A little less than a year ago we wrote a post (great comments by the way) that explained how the natural slate market was being damaged by the manufacturers of “synthetic slate” marketing their rubberized, polymer, shingle as “slate”. This is a disingenuous description of a rubber material because “slate” is defined as a natural rock. Big business is taking advantage, unfairly, of a high end roofing material and leveraging the name for profit.
Let’s be real clear, this is not slate. This post is not saying there isn’t a place for this type of material (Where? I’m not sure), it just shouldn’t be called slate.
Fact Checking Synthetic Slate
Quality – If “artificial” slates are not stored flat and become twisted or curled, lay them flat in a warm place and they will return to their original flatness. Pg 9 of this PDF
Anyone who knows slate should immediately shake their head at the material being installed on a roof. This sentence came from an installation guide for synthetic slate and should cause shivers to any homeowner knowing that their roofing material can curl before it even comes out of the box. What do you think is going to happen when wind gusts and high temperatures are pulling it at it on a daily basis? This is what is going to happen which will rely on underlayment to protect a roof.
Cost – It is simple to install and at a fraction of the weight and cost of natural slate roofing.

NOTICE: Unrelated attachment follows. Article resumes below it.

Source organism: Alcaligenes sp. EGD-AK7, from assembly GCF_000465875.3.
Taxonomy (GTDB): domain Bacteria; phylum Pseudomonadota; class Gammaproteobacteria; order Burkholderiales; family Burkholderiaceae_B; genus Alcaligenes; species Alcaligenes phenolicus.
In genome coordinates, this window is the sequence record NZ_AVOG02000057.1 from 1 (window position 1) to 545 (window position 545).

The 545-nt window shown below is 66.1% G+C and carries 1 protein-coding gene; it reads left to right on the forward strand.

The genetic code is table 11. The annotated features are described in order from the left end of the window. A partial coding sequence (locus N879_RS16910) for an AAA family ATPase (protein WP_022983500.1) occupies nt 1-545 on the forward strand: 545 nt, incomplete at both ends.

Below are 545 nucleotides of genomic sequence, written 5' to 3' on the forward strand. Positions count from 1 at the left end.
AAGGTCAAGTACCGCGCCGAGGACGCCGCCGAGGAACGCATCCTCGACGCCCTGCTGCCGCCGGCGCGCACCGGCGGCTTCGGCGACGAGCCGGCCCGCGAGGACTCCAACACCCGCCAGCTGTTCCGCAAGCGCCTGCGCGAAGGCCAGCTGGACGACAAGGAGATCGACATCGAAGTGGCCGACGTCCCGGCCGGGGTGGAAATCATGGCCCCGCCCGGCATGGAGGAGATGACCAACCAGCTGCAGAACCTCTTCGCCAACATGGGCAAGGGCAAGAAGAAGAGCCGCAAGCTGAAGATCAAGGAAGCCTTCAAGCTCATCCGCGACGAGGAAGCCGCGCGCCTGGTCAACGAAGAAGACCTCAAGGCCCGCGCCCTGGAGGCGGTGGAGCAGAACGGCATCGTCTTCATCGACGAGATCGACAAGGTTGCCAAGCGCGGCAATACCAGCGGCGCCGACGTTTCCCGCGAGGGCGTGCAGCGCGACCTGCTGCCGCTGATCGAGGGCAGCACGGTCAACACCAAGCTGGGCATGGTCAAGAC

Fraction of the weight? Yes. It should be mentioned that the cost to install synthetic is considerably cheaper because of the weight of the material (easier to transport) and the ability to nail with a nail gun instead of a hammer. The actual cost of the material though is similar. In order to get a Class A fire rating in synthetic slate material, you’ll need to spend upwards of $500 a square for their premium material. A typical square of slate is around $350-500, depending on size. The reduction in installation costs initially is easily outweighed by the longevity of a natural slate roof and it’s not even close. Here is an older article outlining the cost which shows a rubber roof with a 90 year expectancy and that is not correct. A typical life span of rubber shingles, until curling or discoloring begins, can be 20 years and occur in as few as 5 years (or less). There is no evidence that they last 50 years (without asbestos) like the warranty says. At least not yet.
Aesthetics – Our synthetic Aledora slate and Classic slate roofing is indistinguishable from natural slate – yet it has an even more refined appearance and is significantly easier to install.
Disagree. A homeowner, who doesn’t understand roofing material, most likely won’t know the difference either way which would make the word “indistinguishable” correct to them. To anyone who knows slate, they can see the rubberized texture is cheesy when compared to slate. A shiny piece of rubber that has the potential to discolor from the sun’s rays is not going to stand up to slate when considering beauty. Notice the beauty of a rubber roof.
Durability – It is shatter resistant unlike natural slate roofing that can shatter when walked upon or in cold weather. Bottom bullet of this webpage,
First of all, slate does not alter with a temperature change, unlike synthetic. Synthetic slate marketing is grasping at any negative aspect of slate they can when they even try to compare the two products. Their product curls, cracks, and disintegrates. .Read more on durability on this excellent article found on Black Diamond Slate. Addit